If you think the price of a stock is going to rise, then the strategy for making a profit is simple: Buy shares of the stock, wait for the price to go up and then sell them at a profit. If you expect the price to fall, however, things get more complicated. You need a way to sell the shares first, when the price is high, then buy them later, after the price has gone down. That's what short selling is for. In a short sale, you borrow shares from a broker or dealer and sell them at the current market price. Later on, after the price falls, you buy the same number of shares and return them to the broker. The difference between two prices becomes your profit. Of course, if the price goes up rather than down, you'll lose money.
A stock's "short ratio" tells you how strongly the market believes that the price of that stock is headed downward. The higher the ratio, the more pessimistic -- or "bearish" -- the sentiment. At the same time, though, the higher the ratio, the harder it may be for a trader to make a profit off that pessimism.
Stock exchanges track how many shares of a stock have been sold short but have not been "closed out," meaning the short seller has not yet repurchased shares to return to the broker. The number of such shares is called the "short interest" in the stock. When you divide the short interest by the average daily trading volume of a stock, you get the short interest ratio, often called just short ratio. For example, say a particular stock has a short interest of 15 million shares, and in an average day 6.5 million shares of that stock change hands. The short ratio is 15 million divided by 6.5 million, or about 2.3.
Interpreting the Ratio
The short ratio gives you a general sense of the market's sentiment toward a stock. The higher the ratio, the stronger the belief that the stock is going down. By no means does a high ratio guarantee that the price will fall. "Shorts," like any other traders, are sometimes wrong. But it tells you that not only are traders of the opinion that the stock will fall, but they've also put a lot of money behind that opinion. Because it relates the short interest to the daily trading volume, the ratio also tells you roughly how long it would take for all short sellers to close out their positions. A ratio of 2.3, for example, means that at current trading volume, it would take 2.3 days for all shorts to buy back enough shares. For this reason, short ratio is sometimes also referred to as "days to cover."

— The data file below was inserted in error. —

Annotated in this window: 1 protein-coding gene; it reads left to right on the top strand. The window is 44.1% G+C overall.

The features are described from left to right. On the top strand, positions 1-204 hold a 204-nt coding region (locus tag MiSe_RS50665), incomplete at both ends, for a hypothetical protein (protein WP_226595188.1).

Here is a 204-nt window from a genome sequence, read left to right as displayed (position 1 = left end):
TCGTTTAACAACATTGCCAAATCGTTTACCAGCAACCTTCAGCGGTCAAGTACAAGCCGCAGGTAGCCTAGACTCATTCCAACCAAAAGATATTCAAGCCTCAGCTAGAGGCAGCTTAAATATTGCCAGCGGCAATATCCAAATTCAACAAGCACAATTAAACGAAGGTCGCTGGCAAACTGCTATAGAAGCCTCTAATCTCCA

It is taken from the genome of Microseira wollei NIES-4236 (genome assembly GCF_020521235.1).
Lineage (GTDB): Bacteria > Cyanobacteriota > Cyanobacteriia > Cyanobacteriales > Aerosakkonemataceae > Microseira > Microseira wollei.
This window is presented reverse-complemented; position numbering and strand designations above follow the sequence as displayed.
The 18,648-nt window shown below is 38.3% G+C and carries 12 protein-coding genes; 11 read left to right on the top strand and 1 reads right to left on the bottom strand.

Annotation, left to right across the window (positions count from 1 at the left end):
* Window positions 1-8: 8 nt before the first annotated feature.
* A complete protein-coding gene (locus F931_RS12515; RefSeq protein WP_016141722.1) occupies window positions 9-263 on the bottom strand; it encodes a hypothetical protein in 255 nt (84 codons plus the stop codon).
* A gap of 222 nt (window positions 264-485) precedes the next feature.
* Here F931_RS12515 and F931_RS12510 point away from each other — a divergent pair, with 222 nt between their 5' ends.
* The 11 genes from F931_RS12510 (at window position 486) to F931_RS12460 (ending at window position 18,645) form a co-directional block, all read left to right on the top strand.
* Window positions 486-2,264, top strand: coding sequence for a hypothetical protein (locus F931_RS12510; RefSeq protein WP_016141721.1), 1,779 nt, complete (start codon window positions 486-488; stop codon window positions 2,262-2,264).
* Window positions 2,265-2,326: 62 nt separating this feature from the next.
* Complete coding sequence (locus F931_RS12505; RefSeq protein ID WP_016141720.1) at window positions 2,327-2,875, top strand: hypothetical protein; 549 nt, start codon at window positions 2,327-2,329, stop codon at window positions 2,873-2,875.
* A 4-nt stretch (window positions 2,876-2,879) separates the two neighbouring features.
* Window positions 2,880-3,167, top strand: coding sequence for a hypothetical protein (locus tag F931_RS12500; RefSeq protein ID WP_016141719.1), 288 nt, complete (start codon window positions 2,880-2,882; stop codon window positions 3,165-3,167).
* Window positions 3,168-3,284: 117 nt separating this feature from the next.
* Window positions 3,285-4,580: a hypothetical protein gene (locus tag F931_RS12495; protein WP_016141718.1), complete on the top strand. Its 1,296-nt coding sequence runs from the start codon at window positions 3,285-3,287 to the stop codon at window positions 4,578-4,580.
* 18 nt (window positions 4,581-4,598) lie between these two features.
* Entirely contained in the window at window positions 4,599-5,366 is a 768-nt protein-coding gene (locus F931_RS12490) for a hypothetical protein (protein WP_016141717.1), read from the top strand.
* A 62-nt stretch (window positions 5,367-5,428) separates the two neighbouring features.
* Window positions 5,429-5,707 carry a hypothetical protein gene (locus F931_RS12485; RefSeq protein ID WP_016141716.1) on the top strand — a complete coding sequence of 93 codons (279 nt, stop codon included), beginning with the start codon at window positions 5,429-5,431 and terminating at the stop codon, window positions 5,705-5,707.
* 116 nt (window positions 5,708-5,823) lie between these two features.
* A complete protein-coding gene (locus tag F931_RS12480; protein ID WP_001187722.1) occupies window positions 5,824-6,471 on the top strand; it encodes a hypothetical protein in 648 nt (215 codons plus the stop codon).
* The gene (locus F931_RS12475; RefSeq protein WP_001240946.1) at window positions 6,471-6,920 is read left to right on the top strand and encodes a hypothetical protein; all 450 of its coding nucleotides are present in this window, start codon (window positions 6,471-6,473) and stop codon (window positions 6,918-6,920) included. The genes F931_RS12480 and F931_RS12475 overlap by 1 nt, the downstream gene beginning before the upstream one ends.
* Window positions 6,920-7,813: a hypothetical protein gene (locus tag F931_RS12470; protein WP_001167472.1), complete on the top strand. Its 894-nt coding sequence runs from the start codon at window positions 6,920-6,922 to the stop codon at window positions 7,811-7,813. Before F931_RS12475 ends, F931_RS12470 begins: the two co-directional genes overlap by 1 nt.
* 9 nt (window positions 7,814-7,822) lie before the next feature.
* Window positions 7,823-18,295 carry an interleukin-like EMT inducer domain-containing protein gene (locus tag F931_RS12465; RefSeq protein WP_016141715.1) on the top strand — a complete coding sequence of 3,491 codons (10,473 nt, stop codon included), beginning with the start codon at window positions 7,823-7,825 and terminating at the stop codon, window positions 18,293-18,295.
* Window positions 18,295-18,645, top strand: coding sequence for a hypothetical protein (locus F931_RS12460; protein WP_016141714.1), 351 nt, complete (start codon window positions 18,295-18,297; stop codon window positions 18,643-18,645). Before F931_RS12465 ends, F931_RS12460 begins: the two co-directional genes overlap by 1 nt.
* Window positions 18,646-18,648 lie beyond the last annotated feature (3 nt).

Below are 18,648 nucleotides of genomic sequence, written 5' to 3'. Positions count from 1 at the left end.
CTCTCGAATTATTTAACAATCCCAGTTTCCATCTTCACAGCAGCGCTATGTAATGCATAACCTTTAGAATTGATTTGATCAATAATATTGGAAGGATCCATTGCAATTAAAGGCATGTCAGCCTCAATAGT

As the short ratio increases, so does the possibility of a "short squeeze." Say you've shorted a stock, and the price either stops falling or begins to rise. When that happens, you want to buy back shares to lock in your profit -- but so does everyone else who has shorted the stock. The higher the ratio, the more likely that the demand for shares will outstrip the supply. That in itself will cause the price to rise -- which may attract other buyers, driving the price even higher. This is the short squeeze. As the price rises, the shorts' profit shrinks. If it rises high enough, the shorts will have to pay more for the replacement shares than they received for selling the borrowed shares. Their profits turn into losses -- and there's no limit to how much they can lose.